DB: The beauty of our show is there are so many inventions we work with, so it's hard to choose just one. Because it's Women in Comms, I'll highlight two female inventors. We kicked off season two with Goldilocks Valve from an ER nurse, Bobbi Sue McCollum. She identified a problem in her own field that she had a solution for. She invented a valve that goes on a mask to ventilate a patient. It regulates it to prevent over-ventilation. We see things that have a serious tone like that to the other side of the spectrum. We had a woman who designed a mobile video production studio right on your mobile phone. That was a really exciting invention too. You have to think about not only the product and its function, but you also a lot about the market. You have to consider who is buying the product -- anyone from Millennials to healthcare providers. It’s awesome to empower them and put them on the right path. In that case, the inventor is female, the technology influencer is also female, and they pitched to a female investor as well. To see them all collaborating was pretty cool.
WiC: Is that a common occurrence in STEM, or do you tend to think it’s still predominantly male dominated?
DB: I do work with women. I think there are a lot of really capable and confident and amazing women, and one of the big motivations for me to work in TV and bring engineering to TV is really to be an example of a woman who's passionate about the STEM field. It takes more of us. There are a lot of us out there but it takes more of us being visible so the next generation of girls can see that. The more examples we see, the more it feels like a reality to our generation.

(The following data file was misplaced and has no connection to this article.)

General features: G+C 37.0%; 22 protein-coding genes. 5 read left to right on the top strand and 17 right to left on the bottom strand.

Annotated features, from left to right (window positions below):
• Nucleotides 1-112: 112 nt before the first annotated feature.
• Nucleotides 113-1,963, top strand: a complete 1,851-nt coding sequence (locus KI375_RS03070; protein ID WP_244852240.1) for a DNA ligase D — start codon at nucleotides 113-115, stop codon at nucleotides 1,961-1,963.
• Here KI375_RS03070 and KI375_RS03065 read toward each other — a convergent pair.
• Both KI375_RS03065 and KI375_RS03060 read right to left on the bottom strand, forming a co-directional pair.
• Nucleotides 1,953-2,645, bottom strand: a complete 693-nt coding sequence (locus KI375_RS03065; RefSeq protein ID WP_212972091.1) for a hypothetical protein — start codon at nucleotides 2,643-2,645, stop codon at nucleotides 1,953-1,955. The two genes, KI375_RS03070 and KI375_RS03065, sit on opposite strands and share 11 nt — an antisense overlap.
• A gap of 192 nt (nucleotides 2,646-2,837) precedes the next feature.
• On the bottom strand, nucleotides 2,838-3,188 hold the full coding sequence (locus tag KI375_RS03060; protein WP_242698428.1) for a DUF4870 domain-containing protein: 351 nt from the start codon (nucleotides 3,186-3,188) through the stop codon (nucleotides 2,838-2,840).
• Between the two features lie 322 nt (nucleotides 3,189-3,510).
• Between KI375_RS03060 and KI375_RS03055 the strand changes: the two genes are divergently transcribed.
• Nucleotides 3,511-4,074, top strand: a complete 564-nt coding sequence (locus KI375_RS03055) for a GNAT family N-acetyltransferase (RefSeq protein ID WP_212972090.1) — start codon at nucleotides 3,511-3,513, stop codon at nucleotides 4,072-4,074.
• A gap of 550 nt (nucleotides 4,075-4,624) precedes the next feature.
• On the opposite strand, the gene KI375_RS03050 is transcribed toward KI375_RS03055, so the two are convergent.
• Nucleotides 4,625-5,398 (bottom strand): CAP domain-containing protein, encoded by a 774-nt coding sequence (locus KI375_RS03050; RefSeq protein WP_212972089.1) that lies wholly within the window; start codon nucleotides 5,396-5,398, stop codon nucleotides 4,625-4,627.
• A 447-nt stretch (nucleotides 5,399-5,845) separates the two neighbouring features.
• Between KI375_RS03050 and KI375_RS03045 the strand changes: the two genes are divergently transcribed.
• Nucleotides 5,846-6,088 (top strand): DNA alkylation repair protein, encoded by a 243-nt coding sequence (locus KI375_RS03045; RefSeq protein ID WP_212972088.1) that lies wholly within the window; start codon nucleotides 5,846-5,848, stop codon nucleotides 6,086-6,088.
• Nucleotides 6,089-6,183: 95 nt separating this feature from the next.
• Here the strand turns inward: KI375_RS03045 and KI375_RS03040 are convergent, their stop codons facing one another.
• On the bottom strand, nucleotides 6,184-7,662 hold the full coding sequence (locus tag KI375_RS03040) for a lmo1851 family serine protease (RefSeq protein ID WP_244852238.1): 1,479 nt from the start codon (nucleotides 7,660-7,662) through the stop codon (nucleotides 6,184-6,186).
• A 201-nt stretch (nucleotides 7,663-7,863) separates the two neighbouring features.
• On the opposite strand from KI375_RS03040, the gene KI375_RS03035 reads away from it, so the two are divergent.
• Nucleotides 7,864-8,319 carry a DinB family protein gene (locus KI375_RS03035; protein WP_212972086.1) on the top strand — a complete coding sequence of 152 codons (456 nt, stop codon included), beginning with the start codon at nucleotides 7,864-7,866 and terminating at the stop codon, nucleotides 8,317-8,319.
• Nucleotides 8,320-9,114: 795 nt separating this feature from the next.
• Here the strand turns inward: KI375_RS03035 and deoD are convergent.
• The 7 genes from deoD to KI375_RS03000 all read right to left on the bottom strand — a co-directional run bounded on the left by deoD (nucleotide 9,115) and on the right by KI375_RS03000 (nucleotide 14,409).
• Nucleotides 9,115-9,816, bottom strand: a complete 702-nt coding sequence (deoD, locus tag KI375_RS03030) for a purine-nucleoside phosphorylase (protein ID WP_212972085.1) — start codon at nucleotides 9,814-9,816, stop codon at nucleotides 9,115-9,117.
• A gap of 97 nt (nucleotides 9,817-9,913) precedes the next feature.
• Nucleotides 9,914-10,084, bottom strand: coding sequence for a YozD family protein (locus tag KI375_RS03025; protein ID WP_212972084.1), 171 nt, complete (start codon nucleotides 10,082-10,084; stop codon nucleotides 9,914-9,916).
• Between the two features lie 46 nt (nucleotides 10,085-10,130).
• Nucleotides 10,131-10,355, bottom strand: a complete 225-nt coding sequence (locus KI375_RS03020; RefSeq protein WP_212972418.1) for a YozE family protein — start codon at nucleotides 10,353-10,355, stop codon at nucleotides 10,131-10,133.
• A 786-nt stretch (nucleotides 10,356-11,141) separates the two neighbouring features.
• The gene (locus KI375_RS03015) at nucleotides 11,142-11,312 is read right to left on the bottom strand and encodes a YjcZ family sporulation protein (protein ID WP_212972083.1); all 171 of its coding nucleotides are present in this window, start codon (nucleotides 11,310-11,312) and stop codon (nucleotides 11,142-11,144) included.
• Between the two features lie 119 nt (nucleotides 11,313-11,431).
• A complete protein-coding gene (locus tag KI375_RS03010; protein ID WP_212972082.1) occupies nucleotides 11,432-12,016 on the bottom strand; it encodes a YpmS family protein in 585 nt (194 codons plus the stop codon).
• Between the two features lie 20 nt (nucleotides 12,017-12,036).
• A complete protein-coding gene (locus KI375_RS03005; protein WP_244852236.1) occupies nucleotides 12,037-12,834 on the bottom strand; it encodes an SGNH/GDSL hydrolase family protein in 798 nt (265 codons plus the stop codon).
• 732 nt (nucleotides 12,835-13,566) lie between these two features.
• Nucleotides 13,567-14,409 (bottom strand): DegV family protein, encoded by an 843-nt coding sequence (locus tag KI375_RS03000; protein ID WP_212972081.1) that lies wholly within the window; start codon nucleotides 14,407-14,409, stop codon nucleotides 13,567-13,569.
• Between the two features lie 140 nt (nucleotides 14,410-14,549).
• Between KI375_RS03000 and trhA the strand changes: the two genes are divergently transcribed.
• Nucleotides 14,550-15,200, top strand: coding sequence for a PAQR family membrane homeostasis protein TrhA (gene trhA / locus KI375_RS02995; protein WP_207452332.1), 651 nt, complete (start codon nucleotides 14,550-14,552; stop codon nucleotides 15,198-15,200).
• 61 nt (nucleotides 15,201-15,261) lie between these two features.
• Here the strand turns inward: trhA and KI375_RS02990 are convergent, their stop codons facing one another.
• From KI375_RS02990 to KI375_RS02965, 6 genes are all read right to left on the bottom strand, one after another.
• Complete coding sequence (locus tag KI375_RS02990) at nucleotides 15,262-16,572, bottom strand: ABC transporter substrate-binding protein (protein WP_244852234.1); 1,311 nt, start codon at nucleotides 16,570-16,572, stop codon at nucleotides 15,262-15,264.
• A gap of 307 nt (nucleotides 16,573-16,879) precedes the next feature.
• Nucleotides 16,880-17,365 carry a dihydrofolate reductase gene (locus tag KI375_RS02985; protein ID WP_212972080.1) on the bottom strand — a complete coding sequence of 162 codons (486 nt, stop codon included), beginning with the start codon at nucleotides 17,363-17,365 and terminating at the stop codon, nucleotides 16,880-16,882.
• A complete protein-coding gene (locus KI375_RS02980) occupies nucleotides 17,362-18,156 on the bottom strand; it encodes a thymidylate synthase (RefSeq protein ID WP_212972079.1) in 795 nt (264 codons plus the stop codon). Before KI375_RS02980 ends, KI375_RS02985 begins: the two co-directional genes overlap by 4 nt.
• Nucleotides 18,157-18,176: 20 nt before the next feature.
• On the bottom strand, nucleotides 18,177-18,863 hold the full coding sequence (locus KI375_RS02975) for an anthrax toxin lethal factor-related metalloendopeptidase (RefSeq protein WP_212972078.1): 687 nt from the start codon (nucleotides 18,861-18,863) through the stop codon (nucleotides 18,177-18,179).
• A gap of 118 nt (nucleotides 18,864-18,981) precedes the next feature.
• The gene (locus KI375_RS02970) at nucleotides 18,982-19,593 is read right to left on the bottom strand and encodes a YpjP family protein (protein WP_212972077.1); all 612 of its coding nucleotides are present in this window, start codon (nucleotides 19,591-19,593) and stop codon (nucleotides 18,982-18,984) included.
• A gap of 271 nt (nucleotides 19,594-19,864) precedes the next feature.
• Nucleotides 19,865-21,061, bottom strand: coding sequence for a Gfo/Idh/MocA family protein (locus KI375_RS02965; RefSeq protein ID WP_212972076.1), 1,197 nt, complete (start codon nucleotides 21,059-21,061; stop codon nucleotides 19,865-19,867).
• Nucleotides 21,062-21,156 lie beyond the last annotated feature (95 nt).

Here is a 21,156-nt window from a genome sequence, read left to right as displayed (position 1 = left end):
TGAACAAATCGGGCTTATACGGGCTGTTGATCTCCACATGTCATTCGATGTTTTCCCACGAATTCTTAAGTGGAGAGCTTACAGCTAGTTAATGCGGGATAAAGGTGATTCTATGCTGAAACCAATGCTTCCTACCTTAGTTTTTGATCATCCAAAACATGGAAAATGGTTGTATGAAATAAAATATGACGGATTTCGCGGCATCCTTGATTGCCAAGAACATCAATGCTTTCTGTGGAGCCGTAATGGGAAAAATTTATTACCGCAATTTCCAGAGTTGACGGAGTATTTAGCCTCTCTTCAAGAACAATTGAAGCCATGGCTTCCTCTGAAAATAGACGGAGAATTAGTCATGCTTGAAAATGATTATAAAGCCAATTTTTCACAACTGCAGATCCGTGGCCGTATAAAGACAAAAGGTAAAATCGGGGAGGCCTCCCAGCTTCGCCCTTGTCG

WiC: How do you think we can expose more young people, girls in particular, to STEM and get them excited about it?
DB: My exposure to STEM was two-fold: One, my father is an engineer and two, my mother is trained as a math teacher. I was in a family that nurtured that. I was in a position where it was something I was exposed to at a young age. But even though my father was an engineer, I didn't understand what the term meant. It was a confusing term to me. I wanted to be an inventor, but when you go to college, you can’t get a degree in invention. I also got involved with an after-school program that issued challenges to design for. That was influential for me -- to not just be around others in STEM but to dive in and get my hands dirty. With younger students, we need to start earlier and earlier. For girls in particular, we really need to reach out by the time they are 12. We issue national challenges for K-12 students at Future Engineers. It's open to both genders, but we prioritize girls in the media we create, and we do outreach to girls.